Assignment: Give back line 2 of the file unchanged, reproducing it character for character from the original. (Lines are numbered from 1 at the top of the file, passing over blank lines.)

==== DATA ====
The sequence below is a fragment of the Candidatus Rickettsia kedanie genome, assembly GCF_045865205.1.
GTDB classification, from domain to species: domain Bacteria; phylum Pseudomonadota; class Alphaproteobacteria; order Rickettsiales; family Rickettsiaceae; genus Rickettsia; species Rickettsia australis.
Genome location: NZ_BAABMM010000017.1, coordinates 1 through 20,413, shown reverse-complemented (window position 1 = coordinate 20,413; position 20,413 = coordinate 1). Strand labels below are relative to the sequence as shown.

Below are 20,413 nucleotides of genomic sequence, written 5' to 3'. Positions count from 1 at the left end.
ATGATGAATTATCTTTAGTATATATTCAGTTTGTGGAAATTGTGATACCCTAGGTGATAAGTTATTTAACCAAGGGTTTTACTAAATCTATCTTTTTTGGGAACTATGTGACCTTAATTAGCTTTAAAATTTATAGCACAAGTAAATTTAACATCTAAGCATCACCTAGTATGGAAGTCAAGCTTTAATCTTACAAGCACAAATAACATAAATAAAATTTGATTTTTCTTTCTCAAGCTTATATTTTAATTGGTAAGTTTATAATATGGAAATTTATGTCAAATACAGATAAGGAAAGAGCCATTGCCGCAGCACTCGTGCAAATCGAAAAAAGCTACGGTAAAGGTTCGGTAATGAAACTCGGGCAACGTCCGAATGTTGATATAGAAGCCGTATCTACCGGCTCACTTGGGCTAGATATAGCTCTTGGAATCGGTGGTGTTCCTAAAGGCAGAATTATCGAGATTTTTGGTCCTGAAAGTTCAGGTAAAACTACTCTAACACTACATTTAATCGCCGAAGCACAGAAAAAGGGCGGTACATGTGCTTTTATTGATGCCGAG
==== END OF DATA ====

GTDB classification, from domain to species: domain Bacteria; phylum Pseudomonadota; class Alphaproteobacteria; order Rickettsiales; family Rickettsiaceae; genus Rickettsia; species Rickettsia australis.